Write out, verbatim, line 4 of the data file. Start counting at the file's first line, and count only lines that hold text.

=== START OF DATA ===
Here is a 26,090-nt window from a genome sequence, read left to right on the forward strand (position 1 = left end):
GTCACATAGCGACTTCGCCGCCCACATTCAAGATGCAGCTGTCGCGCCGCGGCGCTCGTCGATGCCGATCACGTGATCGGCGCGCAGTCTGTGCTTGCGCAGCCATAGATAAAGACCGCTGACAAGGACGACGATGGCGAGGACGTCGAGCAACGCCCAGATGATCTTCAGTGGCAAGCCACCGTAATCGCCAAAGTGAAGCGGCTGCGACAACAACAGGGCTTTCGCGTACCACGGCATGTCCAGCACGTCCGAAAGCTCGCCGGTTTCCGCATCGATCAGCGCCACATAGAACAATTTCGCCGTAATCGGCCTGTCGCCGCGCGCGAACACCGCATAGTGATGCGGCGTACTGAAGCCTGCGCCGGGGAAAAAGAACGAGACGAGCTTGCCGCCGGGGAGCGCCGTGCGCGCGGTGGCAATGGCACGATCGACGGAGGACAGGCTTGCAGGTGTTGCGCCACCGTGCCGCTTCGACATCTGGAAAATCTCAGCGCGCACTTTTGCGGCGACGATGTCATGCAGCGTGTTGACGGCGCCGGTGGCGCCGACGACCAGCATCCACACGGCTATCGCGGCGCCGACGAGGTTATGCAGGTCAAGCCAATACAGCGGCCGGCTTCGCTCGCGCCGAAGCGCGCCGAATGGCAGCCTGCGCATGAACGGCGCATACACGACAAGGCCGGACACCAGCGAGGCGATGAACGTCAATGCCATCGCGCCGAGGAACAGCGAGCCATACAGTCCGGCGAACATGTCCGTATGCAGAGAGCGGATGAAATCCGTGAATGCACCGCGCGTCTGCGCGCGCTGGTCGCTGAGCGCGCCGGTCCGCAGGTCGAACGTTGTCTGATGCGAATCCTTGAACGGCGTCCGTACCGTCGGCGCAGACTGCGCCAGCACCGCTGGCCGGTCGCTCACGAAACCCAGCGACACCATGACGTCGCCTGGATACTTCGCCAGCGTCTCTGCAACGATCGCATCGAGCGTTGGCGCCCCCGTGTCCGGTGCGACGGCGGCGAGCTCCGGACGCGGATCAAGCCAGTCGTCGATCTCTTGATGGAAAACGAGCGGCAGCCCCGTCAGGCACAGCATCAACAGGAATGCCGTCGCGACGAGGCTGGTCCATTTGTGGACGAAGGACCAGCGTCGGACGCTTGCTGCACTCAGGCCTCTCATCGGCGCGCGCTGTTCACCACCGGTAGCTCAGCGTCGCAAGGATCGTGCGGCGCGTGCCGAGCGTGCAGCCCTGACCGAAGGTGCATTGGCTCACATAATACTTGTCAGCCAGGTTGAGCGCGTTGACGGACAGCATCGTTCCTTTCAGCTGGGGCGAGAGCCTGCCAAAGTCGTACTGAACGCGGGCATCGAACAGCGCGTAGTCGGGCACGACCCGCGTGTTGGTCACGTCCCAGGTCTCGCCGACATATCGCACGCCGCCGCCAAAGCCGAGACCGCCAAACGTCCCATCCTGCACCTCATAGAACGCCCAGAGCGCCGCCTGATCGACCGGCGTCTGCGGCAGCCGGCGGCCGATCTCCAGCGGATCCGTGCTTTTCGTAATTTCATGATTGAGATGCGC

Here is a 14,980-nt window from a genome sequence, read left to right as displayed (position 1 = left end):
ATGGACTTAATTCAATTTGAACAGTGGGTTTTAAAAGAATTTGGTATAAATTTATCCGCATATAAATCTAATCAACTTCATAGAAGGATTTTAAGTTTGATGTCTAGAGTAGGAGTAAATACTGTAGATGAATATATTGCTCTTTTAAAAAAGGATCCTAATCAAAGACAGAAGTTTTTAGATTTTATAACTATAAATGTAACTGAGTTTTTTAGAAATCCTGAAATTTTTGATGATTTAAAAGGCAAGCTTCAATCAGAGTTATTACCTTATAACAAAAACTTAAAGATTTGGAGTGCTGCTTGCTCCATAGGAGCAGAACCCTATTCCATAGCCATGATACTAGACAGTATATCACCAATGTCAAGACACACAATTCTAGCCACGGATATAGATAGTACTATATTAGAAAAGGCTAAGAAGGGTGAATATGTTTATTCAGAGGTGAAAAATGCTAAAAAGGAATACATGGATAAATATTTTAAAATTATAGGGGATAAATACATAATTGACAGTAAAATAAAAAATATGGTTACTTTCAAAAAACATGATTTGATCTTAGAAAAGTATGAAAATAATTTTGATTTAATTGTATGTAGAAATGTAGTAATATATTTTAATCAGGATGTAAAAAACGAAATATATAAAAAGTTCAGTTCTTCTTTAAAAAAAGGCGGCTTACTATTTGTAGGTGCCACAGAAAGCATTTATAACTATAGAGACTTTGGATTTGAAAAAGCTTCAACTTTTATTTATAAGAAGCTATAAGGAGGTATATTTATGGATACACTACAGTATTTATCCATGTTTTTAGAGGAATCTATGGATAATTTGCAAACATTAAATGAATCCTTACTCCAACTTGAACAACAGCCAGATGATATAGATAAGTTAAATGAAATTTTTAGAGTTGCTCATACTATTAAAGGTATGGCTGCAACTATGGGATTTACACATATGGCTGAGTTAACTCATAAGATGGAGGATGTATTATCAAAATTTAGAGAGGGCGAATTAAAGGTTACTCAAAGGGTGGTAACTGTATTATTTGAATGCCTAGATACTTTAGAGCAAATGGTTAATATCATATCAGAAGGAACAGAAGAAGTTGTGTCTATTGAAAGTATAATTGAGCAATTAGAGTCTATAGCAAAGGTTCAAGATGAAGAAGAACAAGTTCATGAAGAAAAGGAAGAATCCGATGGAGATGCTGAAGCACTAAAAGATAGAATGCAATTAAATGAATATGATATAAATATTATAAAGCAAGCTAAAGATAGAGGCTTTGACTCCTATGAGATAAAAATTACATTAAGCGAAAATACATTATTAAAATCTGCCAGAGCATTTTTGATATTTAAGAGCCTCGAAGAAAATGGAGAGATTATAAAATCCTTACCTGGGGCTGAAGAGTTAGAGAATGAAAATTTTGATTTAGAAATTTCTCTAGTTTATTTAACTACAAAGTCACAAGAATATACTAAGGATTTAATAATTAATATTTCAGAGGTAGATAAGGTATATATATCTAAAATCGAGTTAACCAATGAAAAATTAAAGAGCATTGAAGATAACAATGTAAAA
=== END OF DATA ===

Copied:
ATGGACTTAATTCAATTTGAACAGTGGGTTTTAAAAGAATTTGGTATAAATTTATCCGCATATAAATCTAATCAACTTCATAGAAGGATTTTAAGTTTGATGTCTAGAGTAGGAGTAAATACTGTAGATGAATATATTGCTCTTTTAAAAAAGGATCCTAATCAAAGACAGAAGTTTTTAGATTTTATAACTATAAATGTAACTGAGTTTTTTAGAAATCCTGAAATTTTTGATGATTTAAAAGGCAAGCTTCAATCAGAGTTATTACCTTATAACAAAAACTTAAAGATTTGGAGTGCTGCTTGCTCCATAGGAGCAGAACCCTATTCCATAGCCATGATACTAGACAGTATATCACCAATGTCAAGACACACAATTCTAGCCACGGATATAGATAGTACTATATTAGAAAAGGCTAAGAAGGGTGAATATGTTTATTCAGAGGTGAAAAATGCTAAAAAGGAATACATGGATAAATATTTTAAAATTATAGGGGATAAATACATAATTGACAGTAAAATAAAAAATATGGTTACTTTCAAAAAACATGATTTGATCTTAGAAAAGTATGAAAATAATTTTGATTTAATTGTATGTAGAAATGTAGTAATATATTTTAATCAGGATGTAAAAAACGAAATATATAAAAAGTTCAGTTCTTCTTTAAAAAAAGGCGGCTTACTATTTGTAGGTGCCACAGAAAGCATTTATAACTATAGAGACTTTGGATTTGAAAAAGCTTCAACTTTTATTTATAAGAAGCTATAAGGAGGTATATTTATGGATACACTACAGTATTTATCCATGTTTTTAGAGGAATCTATGGATAATTTGCAAACATTAAATGAATCCTTACTCCAACTTGAACAACAGCCAGATGATATAGATAAGTTAAATGAAATTTTTAGAGTTGCTCATACTATTAAAGGTATGGCTGCAACTATGGGATTTACACATATGGCTGAGTTAACTCATAAGATGGAGGATGTATTATCAAAATTTAGAGAGGGCGAATTAAAGGTTACTCAAAGGGTGGTAACTGTATTATTTGAATGCCTAGATACTTTAGAGCAAATGGTTAATATCATATCAGAAGGAACAGAAGAAGTTGTGTCTATTGAAAGTATAATTGAGCAATTAGAGTCTATAGCAAAGGTTCAAGATGAAGAAGAACAAGTTCATGAAGAAAAGGAAGAATCCGATGGAGATGCTGAAGCACTAAAAGATAGAATGCAATTAAATGAATATGATATAAATATTATAAAGCAAGCTAAAGATAGAGGCTTTGACTCCTATGAGATAAAAATTACATTAAGCGAAAATACATTATTAAAATCTGCCAGAGCATTTTTGATATTTAAGAGCCTCGAAGAAAATGGAGAGATTATAAAATCCTTACCTGGGGCTGAAGAGTTAGAGAATGAAAATTTTGATTTAGAAATTTCTCTAGTTTATTTAACTACAAAGTCACAAGAATATACTAAGGATTTAATAATTAATATTTCAGAGGTAGATAAGGTATATATATCTAAAATCGAGTTAACCAATGAAAAATTAAAGAGCATTGAAGATAACAATGTAAAA